2017 flyer [PDF]

Singing For Life in Attawapiskat

Attawapiskat First Nation is located at the mouth of the Attawapiskat River on James Bay in Northern Ontario and is home to about 2,000 people. In the fall of 2015 suicide became epidemic. Suicide and self-inflicted injuries are among the leading causes of death among First Nations, Métis and Inuit people. Waves of suicides like the one in Attawapiskat are not new. Unemployment, lack of access to education and substandard infrastructure are factors contributing to the depression that besets indigenous communities.

Photo of children beating hand drums.
Learning the beat to accompany the Bear Dance
Jackie Hookimaw’s path and Singing For Love’s crossed in April of 2017, when Rosy Cervantes and Richard Fouchaux were asked to play at an event that culminated with the Toronto debut of Jackie’s documentary on the crisis in her home community. Jackie and her husband, Norbert Witt, attended the fundraising concert for Singing For Love 2017 and soon the idea for a musical intervention was born.

Photo, page of a child's notebook reading “I don't want this land to hurt no more”
“I don’t want this land to hurt no more”
Each of the 5 days will consist of two 90 minute sessions of listening to, learning about and writing music within an indigenous context. Kids will know the indigenous musicians who influenced rock & country music from the earliest times these styles appeared. We’ll hear players whose hearts overflow with music that touches the hearts of others—and write some heartfelt music of our own.

When you’ve been living your entire life in poverty it comes with many issues. They will range from mental health, to inadequate housing, to not having enough to eat because you have to share the food with everyone in the household…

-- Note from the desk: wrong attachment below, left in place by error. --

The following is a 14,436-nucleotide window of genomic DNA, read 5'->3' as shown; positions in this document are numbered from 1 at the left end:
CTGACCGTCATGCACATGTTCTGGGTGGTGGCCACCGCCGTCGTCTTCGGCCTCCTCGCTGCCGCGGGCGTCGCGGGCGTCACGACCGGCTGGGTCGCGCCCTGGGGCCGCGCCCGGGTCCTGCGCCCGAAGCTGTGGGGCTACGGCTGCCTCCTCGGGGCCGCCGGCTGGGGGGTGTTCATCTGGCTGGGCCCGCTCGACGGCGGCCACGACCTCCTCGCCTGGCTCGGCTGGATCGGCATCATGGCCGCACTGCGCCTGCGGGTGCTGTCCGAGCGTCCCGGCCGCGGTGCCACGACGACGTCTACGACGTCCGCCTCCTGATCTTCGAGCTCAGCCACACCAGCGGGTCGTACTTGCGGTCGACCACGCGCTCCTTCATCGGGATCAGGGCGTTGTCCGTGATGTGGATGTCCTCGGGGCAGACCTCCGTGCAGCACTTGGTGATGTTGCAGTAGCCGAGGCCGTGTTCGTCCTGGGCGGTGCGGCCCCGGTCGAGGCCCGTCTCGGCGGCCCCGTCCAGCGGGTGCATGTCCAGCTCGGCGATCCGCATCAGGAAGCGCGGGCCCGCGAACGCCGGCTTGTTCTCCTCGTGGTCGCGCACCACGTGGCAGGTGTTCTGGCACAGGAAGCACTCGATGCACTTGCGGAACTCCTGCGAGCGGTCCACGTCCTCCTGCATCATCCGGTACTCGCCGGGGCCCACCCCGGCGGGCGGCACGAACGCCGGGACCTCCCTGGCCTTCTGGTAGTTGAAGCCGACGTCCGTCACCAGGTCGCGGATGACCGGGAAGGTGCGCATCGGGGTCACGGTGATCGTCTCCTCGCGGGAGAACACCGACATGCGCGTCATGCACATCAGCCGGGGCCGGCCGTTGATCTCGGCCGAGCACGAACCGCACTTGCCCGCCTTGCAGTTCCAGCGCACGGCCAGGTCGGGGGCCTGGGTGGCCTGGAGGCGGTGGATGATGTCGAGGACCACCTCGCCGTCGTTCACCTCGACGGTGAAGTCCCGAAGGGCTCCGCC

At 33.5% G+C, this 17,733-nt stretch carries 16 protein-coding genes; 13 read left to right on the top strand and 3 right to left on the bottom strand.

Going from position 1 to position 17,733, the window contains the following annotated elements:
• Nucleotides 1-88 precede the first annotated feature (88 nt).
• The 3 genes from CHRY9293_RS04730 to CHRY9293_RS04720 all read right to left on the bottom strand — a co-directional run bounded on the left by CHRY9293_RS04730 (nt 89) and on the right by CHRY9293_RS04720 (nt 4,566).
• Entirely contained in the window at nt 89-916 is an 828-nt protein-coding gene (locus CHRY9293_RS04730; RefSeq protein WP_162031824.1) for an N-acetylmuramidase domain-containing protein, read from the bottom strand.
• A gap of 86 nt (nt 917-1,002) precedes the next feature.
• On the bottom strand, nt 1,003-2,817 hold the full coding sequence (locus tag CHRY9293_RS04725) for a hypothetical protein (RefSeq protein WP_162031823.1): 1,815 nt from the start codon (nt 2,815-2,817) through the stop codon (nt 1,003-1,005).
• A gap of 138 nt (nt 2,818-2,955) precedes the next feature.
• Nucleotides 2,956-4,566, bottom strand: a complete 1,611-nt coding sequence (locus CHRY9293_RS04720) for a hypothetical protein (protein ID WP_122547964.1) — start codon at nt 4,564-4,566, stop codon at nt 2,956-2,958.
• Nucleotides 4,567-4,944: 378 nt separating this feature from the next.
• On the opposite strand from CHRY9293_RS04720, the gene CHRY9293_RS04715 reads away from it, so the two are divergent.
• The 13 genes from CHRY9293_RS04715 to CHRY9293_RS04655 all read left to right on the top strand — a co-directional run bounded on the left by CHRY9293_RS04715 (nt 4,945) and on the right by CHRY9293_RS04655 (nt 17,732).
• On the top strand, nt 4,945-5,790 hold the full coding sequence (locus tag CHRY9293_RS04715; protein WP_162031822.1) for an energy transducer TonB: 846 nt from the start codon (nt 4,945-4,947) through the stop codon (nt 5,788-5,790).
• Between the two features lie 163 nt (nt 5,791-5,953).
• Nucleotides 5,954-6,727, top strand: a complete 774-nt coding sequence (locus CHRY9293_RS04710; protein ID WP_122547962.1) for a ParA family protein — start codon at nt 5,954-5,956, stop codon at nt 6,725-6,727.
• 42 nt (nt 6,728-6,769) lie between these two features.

Photo of Jackie Hookimaw-Witt with children of Attawapiskat taking part in performance art inspired by indigenous ways of learning.
Jackie Hookimaw-Witt
We’ll hear indigenous people speak of the healing power of music in their own words. This guided discussion will set the stage for the young people to write songs of their own. Depending on the number of participants, we’ll form 1 or more groups. As the week progresses there will be growing opportunities to learn and practice an instrument. The groups will choose a topic of their own, express it musically and write lyrics. They may choose to write in any language, or a mixture of languages. The sessions will be documented with photographs and video. The music educators will work with local mentors and the group to expose a connection to the land, and a video will be produced to summarize and celebrate the learning.
Photo of youth in Attawapiskat, performance art inspired by indigenous ways of learning.
Youth in Attawapiskat, performing

We leave in 3 weeks. We still need help getting instruments to the far north and with the high cost of food and accommodation. Please consider making a donation either through the GoFundMe page shown here or the donation button in the side panel.

Photos are from Kiskenamahagewin (The Way of Learning), a 30 minute video created by Jackie Hookimaw-Witt and Norbert Witt that promotes Aboriginal education inspired by Aboriginal culture and the land.

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